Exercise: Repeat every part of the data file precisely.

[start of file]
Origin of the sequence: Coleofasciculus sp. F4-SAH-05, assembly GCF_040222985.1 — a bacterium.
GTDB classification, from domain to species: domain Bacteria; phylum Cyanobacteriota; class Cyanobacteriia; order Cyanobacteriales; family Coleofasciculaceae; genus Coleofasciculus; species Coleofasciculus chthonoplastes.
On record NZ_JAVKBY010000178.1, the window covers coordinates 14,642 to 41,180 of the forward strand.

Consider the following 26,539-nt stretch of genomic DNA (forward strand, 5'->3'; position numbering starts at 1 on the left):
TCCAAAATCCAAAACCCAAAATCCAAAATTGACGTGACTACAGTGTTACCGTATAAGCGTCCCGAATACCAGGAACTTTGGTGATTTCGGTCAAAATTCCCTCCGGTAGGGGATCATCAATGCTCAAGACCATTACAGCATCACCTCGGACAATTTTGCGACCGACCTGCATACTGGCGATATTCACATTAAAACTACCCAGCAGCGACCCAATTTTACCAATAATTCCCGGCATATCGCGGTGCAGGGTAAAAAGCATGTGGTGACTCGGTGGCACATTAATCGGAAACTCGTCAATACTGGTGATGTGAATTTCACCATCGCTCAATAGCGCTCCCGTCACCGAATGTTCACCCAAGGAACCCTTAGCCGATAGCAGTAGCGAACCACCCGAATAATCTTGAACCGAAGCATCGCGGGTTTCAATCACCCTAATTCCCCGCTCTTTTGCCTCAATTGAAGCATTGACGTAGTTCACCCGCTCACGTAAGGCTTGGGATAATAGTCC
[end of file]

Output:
Origin of the sequence: Coleofasciculus sp. F4-SAH-05, assembly GCF_040222985.1 — a bacterium.
GTDB classification, from domain to species: domain Bacteria; phylum Cyanobacteriota; class Cyanobacteriia; order Cyanobacteriales; family Coleofasciculaceae; genus Coleofasciculus; species Coleofasciculus chthonoplastes.
On record NZ_JAVKBY010000178.1, the window covers coordinates 14,642 to 41,180 of the forward strand.

Consider the following 26,539-nt stretch of genomic DNA (forward strand, 5'->3'; position numbering starts at 1 on the left):
TCCAAAATCCAAAACCCAAAATCCAAAATTGACGTGACTACAGTGTTACCGTATAAGCGTCCCGAATACCAGGAACTTTGGTGATTTCGGTCAAAATTCCCTCCGGTAGGGGATCATCAATGCTCAAGACCATTACAGCATCACCTCGGACAATTTTGCGACCGACCTGCATACTGGCGATATTCACATTAAAACTACCCAGCAGCGACCCAATTTTACCAATAATTCCCGGCATATCGCGGTGCAGGGTAAAAAGCATGTGGTGACTCGGTGGCACATTAATCGGAAACTCGTCAATACTGGTGATGTGAATTTCACCATCGCTCAATAGCGCTCCCGTCACCGAATGTTCACCCAAGGAACCCTTAGCCGATAGCAGTAGCGAACCACCCGAATAATCTTGAACCGAAGCATCGCGGGTTTCAATCACCCTAATTCCCCGCTCTTTTGCCTCAATTGAAGCATTGACGTAGTTCACCCGCTCACGTAAGGCTTGGGATAATAGTCC